After quite a long time wandering around the museum and reading all of the information, I headed back outside and crossed the road to the park that had been recommended to me back at the information centre. I walked through an archway with the name of the park and read a sign saying a rose garden was dedicated to someone. I walked along a gravelly path and up into a gazebo with the sunlight streaming through the gaps in the wood. The gazebo gave me a good view of the park and to the Catholic church beside it. I walked out of the gazebo and walked the length of the park.

There was a children’s birthday party happening near the end of the park and there were blue balloons everywhere. I walked back through the park opposite the Catholic church and settled on the well-mown green, soft grass and continued reading my book in the winter sun; it was just gorgeous. Then I drove to the Chinese tribute garden and parked my car there. It was only about 3km away up the road. I walked across a little bridge and past two great granite lions and a great red archway. I walked around a little path which led around the central water feature of the garden. I also passed a lovely little waterfall.

I saw there were fish in the surrounding water and one was bright orange. Having completed my circuit around the garden and finding some early spring daffodils, I settled on some grass near the dam on the other side and continued reading my book again in the winter sun. After that I drove off back to Canberra, passing a sign saying Thankyou for visiting as I did.

 

Advertisements
August 29, 2014

A Journey to 1066

Today I had a cream tea at Mrs Burton’s Restaurant and Tea Room which had all of these little square tables with blue tablecloths with lace coverings and real flowers in the centre. There were cakes in a stand too. I ate my giant scone and drank my tea from a dainty teacup and saucer whilst gazing out the window at Battle. Then I entered Battle Abbey and began my tour to the year 1066 and the Battle of Hastings with William the Conqueror of the Normans. Entry for an adult cost about £8 and came with a complimentary audio guide and map. It started with a timeline leading down through the centuries until the year 1066. Then there was an exhibition room filled with one side information, armour and weapons of the Normans, and on the other of the English. There was a film playing too showing a re-enactment of the battle. We could touch real swords, shields and armour which was fantastic. I held the handles of Norman and English swords in my hands! They were bolted to the wall though. Then I did the Battlefield Walk with my audio guide where you walk through what appears to be green, idyllic English countryside but was actually once a bloody battlefield where at least 7000 lost their lives. The walk is on a path which winds around the Battlefield perimeter with lots of information signs and posts for you to key in numbers on the audio guide to hear more information. I tried to picture the English on the hill and the Normans below on their horses fighting to the death! It felt really wild on that open field with the wind blowing fiercely across the grass and through the trees. Then after exiting the Battlefield I found what reminded me of Mary’s “Secret Garden”: a walled orchard garden! I also found hedges forming a sort of maze, an old ice dairy and a high wall to walk on back to the entrance! As I exited the abbey, musicians had begun to perform outside Mrs Burton’s Restaurant and Tea Room: magic. IMG_7851.JPGIMG_7855.JPG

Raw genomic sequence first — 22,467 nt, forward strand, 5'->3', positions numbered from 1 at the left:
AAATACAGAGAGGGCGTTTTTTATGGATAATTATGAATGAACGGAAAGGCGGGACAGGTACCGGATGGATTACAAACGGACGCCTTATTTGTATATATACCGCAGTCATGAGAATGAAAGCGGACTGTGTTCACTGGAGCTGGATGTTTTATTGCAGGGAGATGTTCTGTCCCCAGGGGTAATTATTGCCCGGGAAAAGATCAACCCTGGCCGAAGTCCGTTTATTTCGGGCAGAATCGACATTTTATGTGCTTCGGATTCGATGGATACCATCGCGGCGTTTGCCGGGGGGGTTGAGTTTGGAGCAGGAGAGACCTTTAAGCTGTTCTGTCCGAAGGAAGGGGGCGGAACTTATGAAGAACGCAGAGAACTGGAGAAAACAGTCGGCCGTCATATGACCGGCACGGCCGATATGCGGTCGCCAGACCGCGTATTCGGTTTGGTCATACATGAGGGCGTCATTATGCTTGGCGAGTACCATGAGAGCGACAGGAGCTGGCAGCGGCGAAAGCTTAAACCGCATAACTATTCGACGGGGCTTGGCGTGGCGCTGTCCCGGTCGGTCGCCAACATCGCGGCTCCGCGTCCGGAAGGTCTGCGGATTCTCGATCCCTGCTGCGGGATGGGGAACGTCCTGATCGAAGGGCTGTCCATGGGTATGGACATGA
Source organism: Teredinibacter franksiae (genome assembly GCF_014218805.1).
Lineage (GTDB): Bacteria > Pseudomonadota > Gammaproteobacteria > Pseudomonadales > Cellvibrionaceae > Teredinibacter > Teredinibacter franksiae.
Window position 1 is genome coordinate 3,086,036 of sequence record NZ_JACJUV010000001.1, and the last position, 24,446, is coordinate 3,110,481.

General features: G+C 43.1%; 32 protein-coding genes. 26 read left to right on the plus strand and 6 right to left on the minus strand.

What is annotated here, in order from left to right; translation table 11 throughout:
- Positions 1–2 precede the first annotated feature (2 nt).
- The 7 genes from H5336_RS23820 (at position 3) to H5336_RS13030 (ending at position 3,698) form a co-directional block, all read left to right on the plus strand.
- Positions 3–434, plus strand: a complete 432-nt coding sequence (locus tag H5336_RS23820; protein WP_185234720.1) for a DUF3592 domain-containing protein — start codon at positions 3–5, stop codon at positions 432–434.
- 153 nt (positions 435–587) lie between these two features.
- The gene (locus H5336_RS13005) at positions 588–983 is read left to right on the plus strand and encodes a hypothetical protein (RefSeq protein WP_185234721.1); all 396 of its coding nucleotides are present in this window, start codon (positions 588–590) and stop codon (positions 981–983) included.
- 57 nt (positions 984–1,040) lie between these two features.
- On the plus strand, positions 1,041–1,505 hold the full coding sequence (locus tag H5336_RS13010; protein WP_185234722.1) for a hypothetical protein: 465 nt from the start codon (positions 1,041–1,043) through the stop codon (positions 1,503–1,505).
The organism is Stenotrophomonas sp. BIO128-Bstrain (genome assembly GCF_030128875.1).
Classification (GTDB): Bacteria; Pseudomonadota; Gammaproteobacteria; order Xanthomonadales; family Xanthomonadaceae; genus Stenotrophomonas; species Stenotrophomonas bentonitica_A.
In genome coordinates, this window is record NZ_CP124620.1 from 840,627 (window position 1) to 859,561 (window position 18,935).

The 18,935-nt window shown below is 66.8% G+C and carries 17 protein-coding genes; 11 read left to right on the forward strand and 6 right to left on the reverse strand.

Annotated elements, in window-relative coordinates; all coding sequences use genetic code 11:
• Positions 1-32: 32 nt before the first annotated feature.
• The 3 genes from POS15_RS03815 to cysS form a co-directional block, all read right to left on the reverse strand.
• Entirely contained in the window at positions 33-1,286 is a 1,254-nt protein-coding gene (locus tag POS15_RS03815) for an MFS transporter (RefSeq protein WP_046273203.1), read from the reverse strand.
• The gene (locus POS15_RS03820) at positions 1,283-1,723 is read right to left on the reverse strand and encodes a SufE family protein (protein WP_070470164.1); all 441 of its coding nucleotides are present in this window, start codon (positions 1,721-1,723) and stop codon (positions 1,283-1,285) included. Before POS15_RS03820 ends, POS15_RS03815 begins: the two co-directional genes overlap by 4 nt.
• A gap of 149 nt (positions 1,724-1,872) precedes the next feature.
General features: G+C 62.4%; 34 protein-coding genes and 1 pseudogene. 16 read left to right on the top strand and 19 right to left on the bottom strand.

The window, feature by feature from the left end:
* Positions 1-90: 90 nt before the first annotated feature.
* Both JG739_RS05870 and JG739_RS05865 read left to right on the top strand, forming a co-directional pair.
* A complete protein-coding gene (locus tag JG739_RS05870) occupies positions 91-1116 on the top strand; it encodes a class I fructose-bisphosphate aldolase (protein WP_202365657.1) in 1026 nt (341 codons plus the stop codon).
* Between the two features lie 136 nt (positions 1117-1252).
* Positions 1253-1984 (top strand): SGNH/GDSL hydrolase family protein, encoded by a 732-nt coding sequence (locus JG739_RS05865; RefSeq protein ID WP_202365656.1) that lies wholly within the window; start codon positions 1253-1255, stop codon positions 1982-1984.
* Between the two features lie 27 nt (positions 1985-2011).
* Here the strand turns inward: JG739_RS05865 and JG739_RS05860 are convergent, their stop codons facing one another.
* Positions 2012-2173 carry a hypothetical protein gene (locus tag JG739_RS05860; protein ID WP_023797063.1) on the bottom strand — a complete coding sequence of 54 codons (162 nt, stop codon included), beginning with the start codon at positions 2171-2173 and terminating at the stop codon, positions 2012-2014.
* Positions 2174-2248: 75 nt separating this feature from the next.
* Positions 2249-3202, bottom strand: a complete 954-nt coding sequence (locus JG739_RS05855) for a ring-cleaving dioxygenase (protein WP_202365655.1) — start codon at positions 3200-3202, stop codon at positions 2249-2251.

IMG_7857.JPG

IMG_7853.JPG

IMG_7896.JPG

IMG_7895.JPG

IMG_7866.JPG

IMG_7877.JPG

IMG_7908.JPG

IMG_7910.JPG

IMG_7903.JPG

IMG_7901.JPG

IMG_7945.JPG

IMG_7935.JPG

IMG_7914.JPG

IMG_7956-0.JPG

IMG_7951-0.JPG

IMG_7955-0.JPG